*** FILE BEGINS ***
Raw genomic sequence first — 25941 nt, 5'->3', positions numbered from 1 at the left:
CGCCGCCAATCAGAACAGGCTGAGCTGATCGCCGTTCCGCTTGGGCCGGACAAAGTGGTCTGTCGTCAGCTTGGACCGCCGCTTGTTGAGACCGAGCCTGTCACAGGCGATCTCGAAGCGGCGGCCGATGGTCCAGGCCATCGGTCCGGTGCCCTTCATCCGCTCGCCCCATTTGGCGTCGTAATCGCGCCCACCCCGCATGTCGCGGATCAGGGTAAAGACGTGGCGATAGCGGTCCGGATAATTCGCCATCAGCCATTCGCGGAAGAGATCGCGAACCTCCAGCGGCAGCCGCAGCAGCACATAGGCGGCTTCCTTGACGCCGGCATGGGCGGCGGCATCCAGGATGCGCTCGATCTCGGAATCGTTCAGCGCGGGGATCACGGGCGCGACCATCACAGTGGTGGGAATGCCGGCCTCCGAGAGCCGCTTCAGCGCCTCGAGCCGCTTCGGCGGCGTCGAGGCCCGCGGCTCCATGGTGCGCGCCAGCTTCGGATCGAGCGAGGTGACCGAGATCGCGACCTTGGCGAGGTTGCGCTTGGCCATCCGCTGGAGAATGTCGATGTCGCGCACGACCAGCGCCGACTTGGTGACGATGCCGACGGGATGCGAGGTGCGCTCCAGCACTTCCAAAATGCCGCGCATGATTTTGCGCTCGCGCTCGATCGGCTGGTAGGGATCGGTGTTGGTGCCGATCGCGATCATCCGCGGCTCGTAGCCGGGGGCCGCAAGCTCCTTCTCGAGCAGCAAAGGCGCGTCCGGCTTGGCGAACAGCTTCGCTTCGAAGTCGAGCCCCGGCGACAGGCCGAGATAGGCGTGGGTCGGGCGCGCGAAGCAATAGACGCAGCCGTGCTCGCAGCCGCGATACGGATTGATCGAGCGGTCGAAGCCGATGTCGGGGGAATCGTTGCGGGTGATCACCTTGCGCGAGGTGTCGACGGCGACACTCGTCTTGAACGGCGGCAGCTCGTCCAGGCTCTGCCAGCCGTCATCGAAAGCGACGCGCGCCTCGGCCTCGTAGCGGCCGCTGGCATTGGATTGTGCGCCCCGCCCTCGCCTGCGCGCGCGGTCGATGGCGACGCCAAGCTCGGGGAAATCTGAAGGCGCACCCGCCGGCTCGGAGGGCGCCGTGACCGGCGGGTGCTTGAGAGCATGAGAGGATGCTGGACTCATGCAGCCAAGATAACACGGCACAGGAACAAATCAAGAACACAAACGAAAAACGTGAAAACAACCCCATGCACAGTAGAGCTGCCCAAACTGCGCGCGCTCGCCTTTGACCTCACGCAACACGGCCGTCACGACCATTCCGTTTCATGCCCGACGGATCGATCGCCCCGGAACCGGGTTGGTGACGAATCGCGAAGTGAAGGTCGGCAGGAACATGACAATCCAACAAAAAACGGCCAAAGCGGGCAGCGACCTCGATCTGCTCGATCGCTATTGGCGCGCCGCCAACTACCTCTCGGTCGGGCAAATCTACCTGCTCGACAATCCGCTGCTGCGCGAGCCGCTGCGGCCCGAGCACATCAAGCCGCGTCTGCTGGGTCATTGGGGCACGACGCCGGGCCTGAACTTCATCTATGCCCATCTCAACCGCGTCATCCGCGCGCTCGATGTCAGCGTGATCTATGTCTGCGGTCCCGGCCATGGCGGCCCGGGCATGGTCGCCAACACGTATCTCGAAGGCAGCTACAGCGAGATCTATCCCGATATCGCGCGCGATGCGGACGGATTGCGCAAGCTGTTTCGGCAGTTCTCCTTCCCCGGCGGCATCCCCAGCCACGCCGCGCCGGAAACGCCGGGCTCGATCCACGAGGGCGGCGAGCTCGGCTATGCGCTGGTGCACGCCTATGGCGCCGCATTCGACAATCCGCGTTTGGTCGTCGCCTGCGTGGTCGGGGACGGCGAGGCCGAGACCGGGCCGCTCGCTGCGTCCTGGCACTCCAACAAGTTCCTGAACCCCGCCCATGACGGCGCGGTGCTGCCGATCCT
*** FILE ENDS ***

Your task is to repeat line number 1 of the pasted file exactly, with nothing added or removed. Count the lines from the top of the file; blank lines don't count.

Raw genomic sequence first — 25941 nt, 5'->3', positions numbered from 1 at the left: